By John Schlageck on November 10, 2016
Harken back to those days of yesteryear when growing up in the Kansas countryside meant you didn’t buy a Christmas tree. Most rural families walked into the woods or down by the creek and cut down a choice little cedar or pine, hauling it home in a wagon or the back of a pickup.
That was part of the fun of being a kid back then — picking out the tree you wanted weeks ahead of time and decorating it in anticipation of Christmas.
The same holds true today at the Delp Christmas Tree Farm located on the east side of St. John in Stafford County. Here, youngsters and their parents can’t wait to dash into the 20-acre farm looking for that special Christmas tree with their name on it.
Families from south-central Kansas and beyond have journeyed to St. John for six decades to select the fir or pine of their choice. Four generations of Delp family members have provided these homegrown trees.
The Delp Christmas Tree Farm holds the distinction of being the oldest continuously operating commercial tree farm in Kansas. Cecil and Ruby Delp started this enterprise in 1959. Cecil observed how pine trees grew in shelterbelts throughout Stafford County and helped slow down wind erosion. Meanwhile, his cousins in Michigan and Pennsylvania were growing approximately 50,000 trees and harvesting them for Christmas.
This inspired Cecil. He started by planting 17,500 trees that first year and another 17,500 the next. Son Tony Delp says another reason his father decided to grow Christmas trees was a ready supply of family labor — something this business requires plenty of.
“The fun part of this venture for my brother and me was having the pleasure of hoeing around all those trees,” Tony says, his face breaking into a huge smile. “Dad called this weed control. We thought of it as child control.”
Classmates and neighbor kids also helped with seasonal labor including trimming, mowing and planting trees. Ruby and Cecil taught school, farmed and worked the Christmas tree business, starting a family tradition. They also founded the Kansas Christmas Tree Growers Association.
After leaving the farm to attend college and pursue an engineering career in Dallas, Tony returned to Stafford County in 1976 and took over management for them. Christmas tree farms continued to grow during the ’70s, ’80s and early ’90s. During this peak period, more than 150 such businesses operated in Kansas. Today, 34 exist.
One of the most difficult aspects of the Christmas tree business for some growers remains the time it takes to plant, cultivate and harvest a mature crop — usually about six to 10 years. “It takes patience and plenty of it,” Tony says. “My dad was blessed with that virtue — and the vision to succeed.”
The Delp farm grew steadily under Tony’s tutelage. In the mid-’90s, the family business raised approximately 350,000 pines and firs on 200 acres. During this period, the Delp operation sold wholesale to other growers and tree farms throughout Kansas, Oklahoma, Colorado,Nebraska, Missouri and Arkansas. The retail business boomed as well. To this day, cars full of families bent on cutting their own trees line up out of the driveway more than a mile to the north and south.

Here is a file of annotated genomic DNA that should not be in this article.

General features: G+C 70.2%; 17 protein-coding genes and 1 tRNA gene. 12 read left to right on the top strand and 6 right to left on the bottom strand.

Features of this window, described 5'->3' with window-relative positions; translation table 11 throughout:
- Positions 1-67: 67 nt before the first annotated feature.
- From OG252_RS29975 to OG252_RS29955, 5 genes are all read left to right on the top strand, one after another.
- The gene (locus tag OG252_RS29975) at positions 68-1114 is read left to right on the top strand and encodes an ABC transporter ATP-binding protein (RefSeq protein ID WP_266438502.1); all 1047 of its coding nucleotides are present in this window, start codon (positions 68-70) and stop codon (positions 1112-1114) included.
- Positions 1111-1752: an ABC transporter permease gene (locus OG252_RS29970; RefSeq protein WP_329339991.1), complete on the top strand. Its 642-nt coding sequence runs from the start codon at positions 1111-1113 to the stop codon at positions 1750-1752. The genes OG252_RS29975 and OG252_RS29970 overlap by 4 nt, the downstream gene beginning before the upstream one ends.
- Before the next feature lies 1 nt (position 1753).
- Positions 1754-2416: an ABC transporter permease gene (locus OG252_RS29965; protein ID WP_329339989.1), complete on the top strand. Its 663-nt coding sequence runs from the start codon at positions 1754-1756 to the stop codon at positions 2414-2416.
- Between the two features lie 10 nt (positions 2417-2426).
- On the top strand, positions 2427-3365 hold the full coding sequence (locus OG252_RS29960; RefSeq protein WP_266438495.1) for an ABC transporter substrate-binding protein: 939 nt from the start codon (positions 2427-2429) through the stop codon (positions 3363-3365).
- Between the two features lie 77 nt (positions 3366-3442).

Today, Tony’s son, Joel, and his wife, Sarah, manage the business with the help of their two sons, Elijah and Emmett. Four-year-old daughter Cecilia may one day help as well. Approximately 75 percent of the business revolves around retail sales, while wholesale results in the other 25 percent. The elder Delp has watched the Christmas tree market change during his 60 years in the business. He’s seen pre-lighted, artificial trees come and go. He’s seen more sales of Christmas trees by local grocery stores and service organizations in communities across the state.
During the last few years, more and more customers look for colored trees, known as flock trees, Tony says. Some of the most popular colors are blue, purple and, of course, green is always in demand. “Flock trees look like a light snow has fallen on them,” Tony explains. “The color of the snow is strictly personal choice.”
Many people still prefer the traditional Douglas fir, eastern white pine and southwestern white pine, he says. That’s why Delp Christmas Tree Farm has planted Canaan fir, Korean fir and Turkish fir that grow well in Kansas. These trees tend to sport softer needles that tree buyers value as well.
In addition to the newer tree varieties, the Delps also offer the sights, smells and sound of Christmas. Walk onto the Delp Christmas Tree Farm and the sound of carols wafts out of the tree building. The inside is decorated with wreaths, garland, ornaments and a roaring fire. Whole peanuts, candy canes and hot apple cider await as well.
The day after Thanksgiving, Delp Christmas Tree Farm opens its doors for the holidays. During this peak selling season, hours run from 1 p.m. until 6 p.m. Monday through Friday. Saturday hours are 9 a.m. to 6 p.m., and Sunday from 1 p.m. to 6 p.m.
Between 850–900 people drop by to cut their own tree during the winter holiday, many from 50 to 60 miles away. Cost is determined by height and tree variety. Most people want a tree that’s seven to seven and one half feet tall.
“A few years ago, it used to be approximately six feet,” Tony says. “The price ranges from around $38 and up. There’s not much that beats the smell of a fresh-cut tree.” And for the Delps, nothing is better than working alongside family and spending time with the folks who visit the tree farm and become part of their Christmas tradition.